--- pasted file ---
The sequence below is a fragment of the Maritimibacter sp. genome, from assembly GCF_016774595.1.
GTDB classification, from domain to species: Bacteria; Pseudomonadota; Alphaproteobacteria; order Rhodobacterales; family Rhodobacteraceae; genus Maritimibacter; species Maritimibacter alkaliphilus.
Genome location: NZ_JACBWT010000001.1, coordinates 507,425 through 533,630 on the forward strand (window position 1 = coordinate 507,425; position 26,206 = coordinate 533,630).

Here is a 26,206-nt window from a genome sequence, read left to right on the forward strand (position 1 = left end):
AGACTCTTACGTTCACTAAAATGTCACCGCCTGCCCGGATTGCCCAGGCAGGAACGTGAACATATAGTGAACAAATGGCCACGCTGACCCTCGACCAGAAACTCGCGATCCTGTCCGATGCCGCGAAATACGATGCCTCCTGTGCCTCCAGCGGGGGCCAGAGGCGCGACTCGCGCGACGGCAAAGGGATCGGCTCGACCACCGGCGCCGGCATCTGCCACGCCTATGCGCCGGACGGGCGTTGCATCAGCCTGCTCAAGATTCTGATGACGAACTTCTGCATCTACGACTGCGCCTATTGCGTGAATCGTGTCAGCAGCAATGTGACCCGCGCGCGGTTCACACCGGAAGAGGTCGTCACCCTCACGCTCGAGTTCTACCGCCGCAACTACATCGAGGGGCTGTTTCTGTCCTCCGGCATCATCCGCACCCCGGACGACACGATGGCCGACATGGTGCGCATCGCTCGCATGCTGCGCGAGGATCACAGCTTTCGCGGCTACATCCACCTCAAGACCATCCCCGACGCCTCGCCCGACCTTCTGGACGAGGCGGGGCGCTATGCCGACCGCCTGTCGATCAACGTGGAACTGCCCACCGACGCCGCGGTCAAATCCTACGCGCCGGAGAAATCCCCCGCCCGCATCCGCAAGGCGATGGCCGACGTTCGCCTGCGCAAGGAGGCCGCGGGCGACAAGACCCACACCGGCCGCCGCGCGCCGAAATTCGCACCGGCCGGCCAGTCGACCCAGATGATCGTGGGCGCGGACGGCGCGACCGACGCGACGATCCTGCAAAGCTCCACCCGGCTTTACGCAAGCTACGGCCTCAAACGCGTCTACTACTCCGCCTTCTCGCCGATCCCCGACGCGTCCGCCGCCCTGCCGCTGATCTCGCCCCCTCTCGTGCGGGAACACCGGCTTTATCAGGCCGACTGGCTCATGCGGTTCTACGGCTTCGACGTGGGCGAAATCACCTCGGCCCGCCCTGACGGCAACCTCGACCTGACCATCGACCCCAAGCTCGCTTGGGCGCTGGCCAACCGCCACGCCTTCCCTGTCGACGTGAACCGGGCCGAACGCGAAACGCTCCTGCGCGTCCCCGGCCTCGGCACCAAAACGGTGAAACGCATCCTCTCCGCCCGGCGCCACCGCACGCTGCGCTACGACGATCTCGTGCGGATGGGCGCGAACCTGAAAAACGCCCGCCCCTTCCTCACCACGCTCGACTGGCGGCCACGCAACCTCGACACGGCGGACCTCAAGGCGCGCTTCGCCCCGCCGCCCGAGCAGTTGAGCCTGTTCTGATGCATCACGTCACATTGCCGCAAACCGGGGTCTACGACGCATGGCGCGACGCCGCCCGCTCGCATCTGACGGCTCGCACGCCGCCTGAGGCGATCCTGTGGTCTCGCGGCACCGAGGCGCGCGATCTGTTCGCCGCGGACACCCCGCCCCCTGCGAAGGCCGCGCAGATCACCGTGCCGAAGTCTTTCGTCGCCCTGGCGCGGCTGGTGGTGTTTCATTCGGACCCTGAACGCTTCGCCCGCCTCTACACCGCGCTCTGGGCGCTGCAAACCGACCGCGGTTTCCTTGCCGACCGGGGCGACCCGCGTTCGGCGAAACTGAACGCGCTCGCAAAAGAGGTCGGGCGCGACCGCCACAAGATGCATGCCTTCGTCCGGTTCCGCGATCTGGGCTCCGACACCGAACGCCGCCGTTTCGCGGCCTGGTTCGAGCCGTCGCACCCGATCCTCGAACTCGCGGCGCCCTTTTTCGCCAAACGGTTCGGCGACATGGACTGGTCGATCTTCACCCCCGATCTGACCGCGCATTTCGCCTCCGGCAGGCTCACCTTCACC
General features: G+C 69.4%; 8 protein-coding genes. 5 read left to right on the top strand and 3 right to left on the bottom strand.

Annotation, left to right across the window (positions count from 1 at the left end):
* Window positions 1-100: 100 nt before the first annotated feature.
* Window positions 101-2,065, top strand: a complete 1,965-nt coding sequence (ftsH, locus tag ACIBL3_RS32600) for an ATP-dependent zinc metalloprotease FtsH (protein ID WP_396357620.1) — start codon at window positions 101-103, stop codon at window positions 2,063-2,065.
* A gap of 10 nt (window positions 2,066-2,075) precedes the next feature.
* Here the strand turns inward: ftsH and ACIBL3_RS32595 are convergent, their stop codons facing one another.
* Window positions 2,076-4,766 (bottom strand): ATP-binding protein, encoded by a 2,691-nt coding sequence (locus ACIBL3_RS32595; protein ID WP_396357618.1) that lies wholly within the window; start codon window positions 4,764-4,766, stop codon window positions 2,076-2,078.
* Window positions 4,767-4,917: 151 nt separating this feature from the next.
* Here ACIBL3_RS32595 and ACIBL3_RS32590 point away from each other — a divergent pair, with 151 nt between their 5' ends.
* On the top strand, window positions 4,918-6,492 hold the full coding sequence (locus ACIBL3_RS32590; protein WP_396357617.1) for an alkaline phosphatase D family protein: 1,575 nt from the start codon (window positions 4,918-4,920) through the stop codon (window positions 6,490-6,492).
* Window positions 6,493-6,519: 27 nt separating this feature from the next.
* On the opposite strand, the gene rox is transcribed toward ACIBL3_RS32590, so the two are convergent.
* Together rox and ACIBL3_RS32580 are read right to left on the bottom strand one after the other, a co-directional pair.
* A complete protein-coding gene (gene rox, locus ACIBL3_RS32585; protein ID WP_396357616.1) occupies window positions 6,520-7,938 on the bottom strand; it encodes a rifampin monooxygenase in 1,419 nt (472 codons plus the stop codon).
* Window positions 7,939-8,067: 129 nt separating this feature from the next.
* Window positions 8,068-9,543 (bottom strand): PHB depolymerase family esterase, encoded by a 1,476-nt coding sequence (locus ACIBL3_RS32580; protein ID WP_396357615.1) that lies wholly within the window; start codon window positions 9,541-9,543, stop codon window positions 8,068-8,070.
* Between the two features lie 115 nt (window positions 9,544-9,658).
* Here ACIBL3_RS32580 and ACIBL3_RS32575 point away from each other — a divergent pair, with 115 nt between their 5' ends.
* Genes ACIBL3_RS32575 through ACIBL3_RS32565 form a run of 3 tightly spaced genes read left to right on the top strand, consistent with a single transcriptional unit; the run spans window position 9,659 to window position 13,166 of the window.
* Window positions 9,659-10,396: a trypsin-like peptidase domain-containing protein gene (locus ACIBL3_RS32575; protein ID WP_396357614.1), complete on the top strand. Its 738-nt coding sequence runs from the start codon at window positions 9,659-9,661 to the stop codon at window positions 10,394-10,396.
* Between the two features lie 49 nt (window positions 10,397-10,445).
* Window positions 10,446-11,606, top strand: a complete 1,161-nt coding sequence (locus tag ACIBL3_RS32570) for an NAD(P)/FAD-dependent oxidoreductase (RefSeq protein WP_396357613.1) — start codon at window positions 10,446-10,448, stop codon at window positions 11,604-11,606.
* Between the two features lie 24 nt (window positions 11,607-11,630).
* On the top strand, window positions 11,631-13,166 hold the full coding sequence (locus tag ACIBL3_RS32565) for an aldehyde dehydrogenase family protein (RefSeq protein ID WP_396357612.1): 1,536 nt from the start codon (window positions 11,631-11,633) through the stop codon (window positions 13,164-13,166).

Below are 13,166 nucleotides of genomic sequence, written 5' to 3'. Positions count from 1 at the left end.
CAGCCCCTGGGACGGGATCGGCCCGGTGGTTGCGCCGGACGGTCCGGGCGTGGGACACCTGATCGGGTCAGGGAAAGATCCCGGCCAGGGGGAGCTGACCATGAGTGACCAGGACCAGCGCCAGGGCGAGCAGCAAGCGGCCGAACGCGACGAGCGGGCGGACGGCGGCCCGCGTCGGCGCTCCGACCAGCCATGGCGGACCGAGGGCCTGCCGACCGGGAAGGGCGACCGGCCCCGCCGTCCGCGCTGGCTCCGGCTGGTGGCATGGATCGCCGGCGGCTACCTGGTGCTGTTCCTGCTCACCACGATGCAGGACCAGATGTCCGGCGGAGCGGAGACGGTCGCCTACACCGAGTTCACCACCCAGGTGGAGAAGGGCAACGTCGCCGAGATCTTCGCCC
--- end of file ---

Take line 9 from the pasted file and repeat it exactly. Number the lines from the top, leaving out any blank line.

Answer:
* Window positions 101-2,065, top strand: a complete 1,965-nt coding sequence (ftsH, locus tag ACIBL3_RS32600) for an ATP-dependent zinc metalloprotease FtsH (protein ID WP_396357620.1) — start codon at window positions 101-103, stop codon at window positions 2,063-2,065.